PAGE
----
Her swimsuits were also very successful and were even painted by Picasso in his “Les Baigneuses” painting, in the summer of 1918.
Coco Chanel was also the first woman to make it fashionable to have a tan and she created the first line of tanning creams. She enjoyed playing many outdoor sports: golf, skiing, yachting, fishing, horseback riding...

« The 2 Cs » at the height of fashion

In 1921, Coco Chanel purchased two new buildings in rue Cambon, in Paris (the fashion house headquarters), and became the first woman to launch her own perfume : « Chanel N°5 », a floral fragrance created by Ernest Beaux, a Russian-born French perfumer, who was also perfumer to the royal court of Russia.
In 1926, she designed the famous little black dress, inspired by the dress she used to wear during her years at the Aubazine orphanage. The model quickly became a classic of the fashion house.
Coco Chanel’s success was dazzling. In 1935, she employed more than 4,000 workers and 28,000 models of clothing were created in her workshops each year.

Her line of clothing and her new-look accessories crossed the Atlantic Ocean, over to the United States, where she worked for the film industry, dressing stars such as Marilyn Monroe, Elizabeth Taylor and later on, Jane Fonda and Jackie Kennedy.
In Paris, she often rubbed shoulders with and helped artists, painters, composers, writers, and poets.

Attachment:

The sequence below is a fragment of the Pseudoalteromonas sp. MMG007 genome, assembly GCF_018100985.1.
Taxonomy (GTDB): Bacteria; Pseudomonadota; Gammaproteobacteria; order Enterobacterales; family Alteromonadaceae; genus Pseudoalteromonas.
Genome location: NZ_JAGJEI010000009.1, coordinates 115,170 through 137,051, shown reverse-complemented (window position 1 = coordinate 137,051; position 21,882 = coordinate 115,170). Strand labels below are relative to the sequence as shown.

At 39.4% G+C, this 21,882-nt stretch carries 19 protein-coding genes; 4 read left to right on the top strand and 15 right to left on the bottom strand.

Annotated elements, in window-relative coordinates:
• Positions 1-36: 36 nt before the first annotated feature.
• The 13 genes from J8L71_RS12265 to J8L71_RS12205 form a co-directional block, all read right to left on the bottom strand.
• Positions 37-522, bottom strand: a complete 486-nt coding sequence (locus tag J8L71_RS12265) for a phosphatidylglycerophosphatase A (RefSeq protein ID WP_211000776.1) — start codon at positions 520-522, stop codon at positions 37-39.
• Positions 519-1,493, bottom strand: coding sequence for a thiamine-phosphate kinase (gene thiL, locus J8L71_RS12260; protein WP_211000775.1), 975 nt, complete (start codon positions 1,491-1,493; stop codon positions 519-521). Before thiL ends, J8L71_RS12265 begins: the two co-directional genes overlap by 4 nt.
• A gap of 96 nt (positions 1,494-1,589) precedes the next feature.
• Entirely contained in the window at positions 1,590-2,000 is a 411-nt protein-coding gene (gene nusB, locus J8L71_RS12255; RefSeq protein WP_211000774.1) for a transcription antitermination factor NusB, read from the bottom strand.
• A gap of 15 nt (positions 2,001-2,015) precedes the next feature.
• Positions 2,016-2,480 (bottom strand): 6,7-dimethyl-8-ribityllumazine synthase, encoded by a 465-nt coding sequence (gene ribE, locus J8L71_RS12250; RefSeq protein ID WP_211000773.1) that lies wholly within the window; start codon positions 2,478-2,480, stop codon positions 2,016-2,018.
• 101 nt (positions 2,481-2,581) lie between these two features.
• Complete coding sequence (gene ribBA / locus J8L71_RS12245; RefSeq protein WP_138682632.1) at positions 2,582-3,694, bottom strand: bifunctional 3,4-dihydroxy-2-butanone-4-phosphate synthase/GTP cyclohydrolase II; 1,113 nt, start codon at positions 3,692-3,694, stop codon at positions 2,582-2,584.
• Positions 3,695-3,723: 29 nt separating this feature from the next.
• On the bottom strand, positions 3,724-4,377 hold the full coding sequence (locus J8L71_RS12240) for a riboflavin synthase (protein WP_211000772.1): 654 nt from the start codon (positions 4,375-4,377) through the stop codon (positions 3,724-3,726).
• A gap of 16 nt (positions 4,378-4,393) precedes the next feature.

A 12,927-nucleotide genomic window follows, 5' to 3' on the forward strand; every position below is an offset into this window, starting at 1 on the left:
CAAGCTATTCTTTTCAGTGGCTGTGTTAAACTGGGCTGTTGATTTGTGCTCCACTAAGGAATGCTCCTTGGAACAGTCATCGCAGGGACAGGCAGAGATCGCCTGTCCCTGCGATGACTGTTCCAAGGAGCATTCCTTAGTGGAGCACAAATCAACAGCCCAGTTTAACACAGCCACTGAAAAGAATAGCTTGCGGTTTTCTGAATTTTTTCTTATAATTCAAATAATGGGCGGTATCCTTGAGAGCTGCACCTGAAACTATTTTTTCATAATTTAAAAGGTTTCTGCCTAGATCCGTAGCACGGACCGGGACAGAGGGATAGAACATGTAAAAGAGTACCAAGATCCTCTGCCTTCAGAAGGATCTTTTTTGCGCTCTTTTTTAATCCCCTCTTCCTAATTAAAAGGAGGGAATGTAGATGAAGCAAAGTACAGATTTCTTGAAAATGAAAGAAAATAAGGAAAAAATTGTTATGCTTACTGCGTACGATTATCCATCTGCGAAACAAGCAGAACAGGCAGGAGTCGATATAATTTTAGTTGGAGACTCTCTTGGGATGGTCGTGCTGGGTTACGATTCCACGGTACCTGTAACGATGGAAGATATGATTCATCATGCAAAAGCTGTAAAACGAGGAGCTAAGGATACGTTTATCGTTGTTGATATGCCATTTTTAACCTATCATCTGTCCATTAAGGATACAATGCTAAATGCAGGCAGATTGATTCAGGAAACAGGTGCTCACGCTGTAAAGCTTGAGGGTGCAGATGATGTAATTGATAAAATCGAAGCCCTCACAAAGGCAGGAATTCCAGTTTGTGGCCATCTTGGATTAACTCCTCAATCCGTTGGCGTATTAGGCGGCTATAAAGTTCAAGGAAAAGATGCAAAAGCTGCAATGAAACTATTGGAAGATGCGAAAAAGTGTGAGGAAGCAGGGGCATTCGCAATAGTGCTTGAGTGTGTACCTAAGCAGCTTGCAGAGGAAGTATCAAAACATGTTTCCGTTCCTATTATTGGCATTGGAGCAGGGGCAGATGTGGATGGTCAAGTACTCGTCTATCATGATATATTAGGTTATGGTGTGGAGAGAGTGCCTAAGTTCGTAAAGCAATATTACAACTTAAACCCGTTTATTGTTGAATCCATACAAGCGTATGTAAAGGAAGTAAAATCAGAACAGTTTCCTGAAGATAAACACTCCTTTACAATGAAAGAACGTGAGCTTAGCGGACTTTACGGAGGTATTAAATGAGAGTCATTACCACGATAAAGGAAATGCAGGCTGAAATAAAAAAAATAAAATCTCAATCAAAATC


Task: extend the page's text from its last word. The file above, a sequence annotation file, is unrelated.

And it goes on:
Maurice Sachs said of Coco: "She was not regularly beautiful, but she was irresistible. Her speech was not dazzling, but her mind and heart were unforgettable. "

What would France be without Coco ?

When World War II began, Coco Chanel presented a « bleu-blanc-rouge» (red, white and blue) collection, then decided to close her fashion house. She kept her perfume shop open and lived in a suite in the Ritz Hotel in Paris. This troubled period of her life remains unknown. After the Liberation, she moved to Switzerland on the shores of Lake Geneva.

She returned to France in 1954 at the age of 71, moved into the Ritz in Paris and created new collections, whose models have become timeless basics.

An exceptional and inexhaustible businesswoman, Coco Chanel remains a model of audacity and non-conformism. She marked the world of fashion with her style and is still a reference for fashion throughout the world today.

A feminist before her time, she advocated independence and freedom: "don't clear the table unless men get up to do it too", a remark that was inconceivable at the time and reveals her strong, self-assured personality.
Coco Chanel was independent in both her personal and professional life and enjoyed great friendships and passionate love affairs.
Watch the video : Coco Chanel "Les femmes sont toujours trop habillées” (Women are always overdressed").

The "Grande Mademoiselle" died on 10 January 1971 in her suite at the Ritz Hotel in Paris, at the age of 87. The day before her death, she could still be found in her studio, checking the smallest details of her new collection, presented posthumously on January 26th.